POWERful Contextual Bandits


Real-time personalized recommendations in enterprises with contextual bandits. Keep your automated recommendations relevant in a post COVID-19 world. Using Hybrid Cloud and AI to activate your data at speed.


In this post, we discuss the learnings from a Proof of Concept (PoC) undertaken by Ambiata and IBM to determine the benefits of running Ambiata’s continuous intelligence system, Atmosphere, on IBM OpenPOWER systems (AC922).

First, some context. Real-time decision making using all the data at hand has been a key success factor for companies like Google, Amazon, Netflix, Spotify, etc. For these internet giants and born-in-the-cloud companies gaining insights from data using Artificial Intelligence (AI) is second nature. However, for many others, including large enterprises and governments, unlocking value from silos of data has been a challenge traditionally. As these organisations advance through their digital journeys, they are making progress in leveraging more of their data. The advent of Cloud, the fruition of AI, modern tooling and platforms are key to making this possible.

Another reality faced by many of these organisations is the need to maintain multiple generations of systems and applications with diverse architectures. As nirvana-like Public Cloud is, it is not feasible, cost effective or advisable for these organisations to be 100% on Public Cloud. It is often necessary to keep the data where it is – why move big data against gravity to the Public Cloud just to get some insights from it? – particularly, if the operational source of that data is not on Public Cloud. Plus, there is growing awareness and pressure to keep data on-prem or in-situ for sovereignty, security and even cost reasons. And new tooling - with Kubernetes and Hybrid Cloud - can merge the benefits of Public Cloud with on-prem compute to give the best of both worlds. Additionally, GPUs and accelerators now make is possible to crunch data in-situ or on the fly to extract the essence (insights) of it in real-time.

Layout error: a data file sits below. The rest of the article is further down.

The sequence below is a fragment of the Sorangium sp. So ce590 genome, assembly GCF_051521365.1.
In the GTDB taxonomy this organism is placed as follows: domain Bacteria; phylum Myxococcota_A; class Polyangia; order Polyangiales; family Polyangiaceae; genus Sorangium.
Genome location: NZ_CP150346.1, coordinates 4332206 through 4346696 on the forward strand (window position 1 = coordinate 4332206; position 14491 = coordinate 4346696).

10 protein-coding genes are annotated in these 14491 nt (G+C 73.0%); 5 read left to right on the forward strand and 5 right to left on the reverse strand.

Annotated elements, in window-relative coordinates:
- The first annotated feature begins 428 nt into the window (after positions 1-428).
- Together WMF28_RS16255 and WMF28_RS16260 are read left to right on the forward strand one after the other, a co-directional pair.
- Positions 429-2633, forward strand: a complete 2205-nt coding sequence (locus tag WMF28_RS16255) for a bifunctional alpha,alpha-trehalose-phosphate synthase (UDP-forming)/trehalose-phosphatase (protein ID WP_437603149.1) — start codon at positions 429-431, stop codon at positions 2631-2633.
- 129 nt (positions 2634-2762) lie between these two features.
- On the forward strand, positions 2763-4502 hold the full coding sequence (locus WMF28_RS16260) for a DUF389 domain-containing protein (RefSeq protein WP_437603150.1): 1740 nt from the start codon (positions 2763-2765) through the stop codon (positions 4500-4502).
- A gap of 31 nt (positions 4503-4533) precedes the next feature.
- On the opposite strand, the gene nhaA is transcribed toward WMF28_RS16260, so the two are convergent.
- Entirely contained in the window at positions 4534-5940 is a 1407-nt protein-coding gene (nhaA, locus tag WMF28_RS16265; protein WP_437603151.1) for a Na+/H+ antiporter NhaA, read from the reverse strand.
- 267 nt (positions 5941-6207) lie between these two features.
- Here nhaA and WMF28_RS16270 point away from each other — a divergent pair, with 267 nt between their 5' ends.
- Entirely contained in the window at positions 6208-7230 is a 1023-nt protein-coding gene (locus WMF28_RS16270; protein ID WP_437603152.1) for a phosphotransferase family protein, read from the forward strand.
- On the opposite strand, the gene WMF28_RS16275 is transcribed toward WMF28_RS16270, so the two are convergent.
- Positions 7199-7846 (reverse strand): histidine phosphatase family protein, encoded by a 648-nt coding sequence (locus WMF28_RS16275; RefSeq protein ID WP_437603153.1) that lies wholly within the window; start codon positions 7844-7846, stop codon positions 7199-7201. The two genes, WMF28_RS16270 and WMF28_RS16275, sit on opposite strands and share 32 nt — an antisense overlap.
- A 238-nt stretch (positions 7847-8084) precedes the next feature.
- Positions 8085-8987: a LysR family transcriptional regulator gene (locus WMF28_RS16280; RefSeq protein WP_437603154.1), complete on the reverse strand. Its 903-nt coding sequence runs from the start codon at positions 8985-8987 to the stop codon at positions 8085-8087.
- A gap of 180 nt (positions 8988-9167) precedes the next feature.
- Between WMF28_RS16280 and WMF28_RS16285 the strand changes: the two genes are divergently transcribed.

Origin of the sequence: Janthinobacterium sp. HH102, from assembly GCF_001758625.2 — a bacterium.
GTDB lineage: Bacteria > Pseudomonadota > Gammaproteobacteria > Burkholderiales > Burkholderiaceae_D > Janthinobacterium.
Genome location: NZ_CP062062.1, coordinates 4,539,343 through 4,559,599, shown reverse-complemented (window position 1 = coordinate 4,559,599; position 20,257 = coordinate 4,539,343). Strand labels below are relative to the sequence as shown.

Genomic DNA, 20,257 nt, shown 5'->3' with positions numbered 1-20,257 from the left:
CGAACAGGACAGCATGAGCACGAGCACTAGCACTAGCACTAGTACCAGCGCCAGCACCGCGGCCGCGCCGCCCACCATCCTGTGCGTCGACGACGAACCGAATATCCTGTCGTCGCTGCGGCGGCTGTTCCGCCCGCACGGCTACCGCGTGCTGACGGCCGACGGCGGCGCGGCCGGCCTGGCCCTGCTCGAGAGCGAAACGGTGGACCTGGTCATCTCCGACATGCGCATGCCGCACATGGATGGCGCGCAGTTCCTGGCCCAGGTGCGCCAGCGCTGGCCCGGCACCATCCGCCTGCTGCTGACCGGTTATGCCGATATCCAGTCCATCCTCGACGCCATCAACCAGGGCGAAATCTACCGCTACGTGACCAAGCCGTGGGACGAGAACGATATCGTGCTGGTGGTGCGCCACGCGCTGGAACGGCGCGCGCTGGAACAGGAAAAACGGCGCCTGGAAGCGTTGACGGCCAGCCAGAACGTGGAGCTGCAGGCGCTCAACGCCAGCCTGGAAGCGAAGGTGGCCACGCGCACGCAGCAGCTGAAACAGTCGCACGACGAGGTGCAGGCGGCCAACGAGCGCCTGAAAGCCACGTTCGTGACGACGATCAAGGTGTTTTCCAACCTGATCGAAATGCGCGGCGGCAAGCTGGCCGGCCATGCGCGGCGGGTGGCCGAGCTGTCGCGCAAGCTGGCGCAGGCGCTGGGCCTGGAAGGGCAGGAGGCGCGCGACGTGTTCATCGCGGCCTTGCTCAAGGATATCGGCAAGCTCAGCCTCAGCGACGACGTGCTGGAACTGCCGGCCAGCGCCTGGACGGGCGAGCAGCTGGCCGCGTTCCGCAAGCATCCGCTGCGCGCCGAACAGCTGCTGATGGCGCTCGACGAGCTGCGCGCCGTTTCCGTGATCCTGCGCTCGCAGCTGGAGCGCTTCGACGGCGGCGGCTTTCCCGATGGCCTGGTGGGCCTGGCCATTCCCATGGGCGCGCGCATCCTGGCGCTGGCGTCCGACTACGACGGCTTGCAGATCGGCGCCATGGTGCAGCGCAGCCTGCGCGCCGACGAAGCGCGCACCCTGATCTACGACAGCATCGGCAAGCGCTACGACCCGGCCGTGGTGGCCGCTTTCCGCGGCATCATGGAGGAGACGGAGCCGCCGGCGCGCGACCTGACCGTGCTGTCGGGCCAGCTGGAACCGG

Ambiata and Atmosphere

This brings us to how this PoC came about. Ambiata’s Atmosphere software is a real-time decision-making engine that learns continuously from historic and online data to help an agent/system make optimal decisions based on contextual information. When deployed on Public Clouds, this requires all the necessary historic data to be moved to the Public Cloud. For many large enterprise and government clients that have much of their historic and operational data on-prem and in many distributed systems, this is a challenge and costly. The AI in Atmosphere is based on a combination of deep neural networks which benefit greatly from GPUs, and complex statistical models of uncertainty which are run on the CPU.

IBM Power Systems run operational workloads in many Enterprises and government and in recent times with OpenPOWER based systems (AC922), Power systems are also able to run modern AI workloads at scale. Given the in situ extraction need and IBM’s presence, Ambiata and IBM embarked on this PoC to explore the benefits of running Atmosphere in a hybrid deployment model – where the real-time data extraction from enterprise data would take place on-prem and the online element could run on either Public Cloud or on-prem.

What problems are we attempting to solve?

Many of these large enterprises and governments now understand the importance of AI to provide personalized services. Reinforcement Learning (RL) based Contextual Bandits systems such as Atmosphere can be the personalized recommendation engine within the organizations’ AI software suite. Examples of where these systems are used include personalizing the user experience of websites and applications, personalized offers, routing of customer complaints, optimizing sales funnels, news article recommendations, and other similar systems. Many consumer platform systems are personalized this way – a well-known example is the Netflix app, where almost every aspect is personalized on the fly, taking into account the user’s viewing history and preferences to present the most engaging content to them in the most engaging way.